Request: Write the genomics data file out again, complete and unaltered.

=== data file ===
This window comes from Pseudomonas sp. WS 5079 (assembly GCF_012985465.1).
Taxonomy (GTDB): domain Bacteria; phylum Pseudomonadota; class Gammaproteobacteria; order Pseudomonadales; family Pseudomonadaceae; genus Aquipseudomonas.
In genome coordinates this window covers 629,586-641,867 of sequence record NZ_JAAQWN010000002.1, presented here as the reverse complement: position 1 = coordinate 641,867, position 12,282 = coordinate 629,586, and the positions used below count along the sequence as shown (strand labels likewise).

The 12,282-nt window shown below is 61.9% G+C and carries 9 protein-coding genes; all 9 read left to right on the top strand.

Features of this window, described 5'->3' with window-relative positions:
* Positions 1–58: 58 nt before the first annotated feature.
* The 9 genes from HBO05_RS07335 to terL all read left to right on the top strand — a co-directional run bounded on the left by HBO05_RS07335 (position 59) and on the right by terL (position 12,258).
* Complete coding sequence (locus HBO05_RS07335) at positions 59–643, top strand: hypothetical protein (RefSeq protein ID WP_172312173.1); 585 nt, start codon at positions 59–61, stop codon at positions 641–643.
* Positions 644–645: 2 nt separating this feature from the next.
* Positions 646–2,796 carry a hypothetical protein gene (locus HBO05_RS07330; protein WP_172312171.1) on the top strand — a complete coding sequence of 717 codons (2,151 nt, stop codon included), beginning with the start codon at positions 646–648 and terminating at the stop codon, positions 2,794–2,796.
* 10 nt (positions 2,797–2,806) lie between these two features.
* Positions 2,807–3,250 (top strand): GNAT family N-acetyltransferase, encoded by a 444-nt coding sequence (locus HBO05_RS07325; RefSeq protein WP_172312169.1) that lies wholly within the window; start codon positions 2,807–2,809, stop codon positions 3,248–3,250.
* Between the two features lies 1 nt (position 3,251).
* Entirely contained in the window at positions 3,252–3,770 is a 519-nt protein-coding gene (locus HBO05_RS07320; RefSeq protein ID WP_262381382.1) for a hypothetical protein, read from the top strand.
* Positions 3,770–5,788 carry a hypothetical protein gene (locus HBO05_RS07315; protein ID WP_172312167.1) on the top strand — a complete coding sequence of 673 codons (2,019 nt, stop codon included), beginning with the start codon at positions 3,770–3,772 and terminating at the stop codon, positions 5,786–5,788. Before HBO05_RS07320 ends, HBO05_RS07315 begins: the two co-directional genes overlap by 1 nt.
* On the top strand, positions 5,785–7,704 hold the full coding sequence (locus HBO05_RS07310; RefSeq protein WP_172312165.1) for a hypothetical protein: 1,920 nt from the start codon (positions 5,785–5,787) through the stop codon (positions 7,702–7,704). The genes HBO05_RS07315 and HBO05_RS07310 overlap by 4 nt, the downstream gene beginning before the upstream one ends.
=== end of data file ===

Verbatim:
This window comes from Pseudomonas sp. WS 5079 (assembly GCF_012985465.1).
Taxonomy (GTDB): domain Bacteria; phylum Pseudomonadota; class Gammaproteobacteria; order Pseudomonadales; family Pseudomonadaceae; genus Aquipseudomonas.
In genome coordinates this window covers 629,586-641,867 of sequence record NZ_JAAQWN010000002.1, presented here as the reverse complement: position 1 = coordinate 641,867, position 12,282 = coordinate 629,586, and the positions used below count along the sequence as shown (strand labels likewise).

The 12,282-nt window shown below is 61.9% G+C and carries 9 protein-coding genes; all 9 read left to right on the top strand.

Features of this window, described 5'->3' with window-relative positions:
* Positions 1–58: 58 nt before the first annotated feature.
* The 9 genes from HBO05_RS07335 to terL all read left to right on the top strand — a co-directional run bounded on the left by HBO05_RS07335 (position 59) and on the right by terL (position 12,258).
* Complete coding sequence (locus HBO05_RS07335) at positions 59–643, top strand: hypothetical protein (RefSeq protein ID WP_172312173.1); 585 nt, start codon at positions 59–61, stop codon at positions 641–643.
* Positions 644–645: 2 nt separating this feature from the next.
* Positions 646–2,796 carry a hypothetical protein gene (locus HBO05_RS07330; protein WP_172312171.1) on the top strand — a complete coding sequence of 717 codons (2,151 nt, stop codon included), beginning with the start codon at positions 646–648 and terminating at the stop codon, positions 2,794–2,796.
* 10 nt (positions 2,797–2,806) lie between these two features.
* Positions 2,807–3,250 (top strand): GNAT family N-acetyltransferase, encoded by a 444-nt coding sequence (locus HBO05_RS07325; RefSeq protein WP_172312169.1) that lies wholly within the window; start codon positions 2,807–2,809, stop codon positions 3,248–3,250.
* Between the two features lies 1 nt (position 3,251).
* Entirely contained in the window at positions 3,252–3,770 is a 519-nt protein-coding gene (locus HBO05_RS07320; RefSeq protein ID WP_262381382.1) for a hypothetical protein, read from the top strand.
* Positions 3,770–5,788 carry a hypothetical protein gene (locus HBO05_RS07315; protein ID WP_172312167.1) on the top strand — a complete coding sequence of 673 codons (2,019 nt, stop codon included), beginning with the start codon at positions 3,770–3,772 and terminating at the stop codon, positions 5,786–5,788. Before HBO05_RS07320 ends, HBO05_RS07315 begins: the two co-directional genes overlap by 1 nt.
* On the top strand, positions 5,785–7,704 hold the full coding sequence (locus HBO05_RS07310; RefSeq protein WP_172312165.1) for a hypothetical protein: 1,920 nt from the start codon (positions 5,785–5,787) through the stop codon (positions 7,702–7,704). The genes HBO05_RS07315 and HBO05_RS07310 overlap by 4 nt, the downstream gene beginning before the upstream one ends.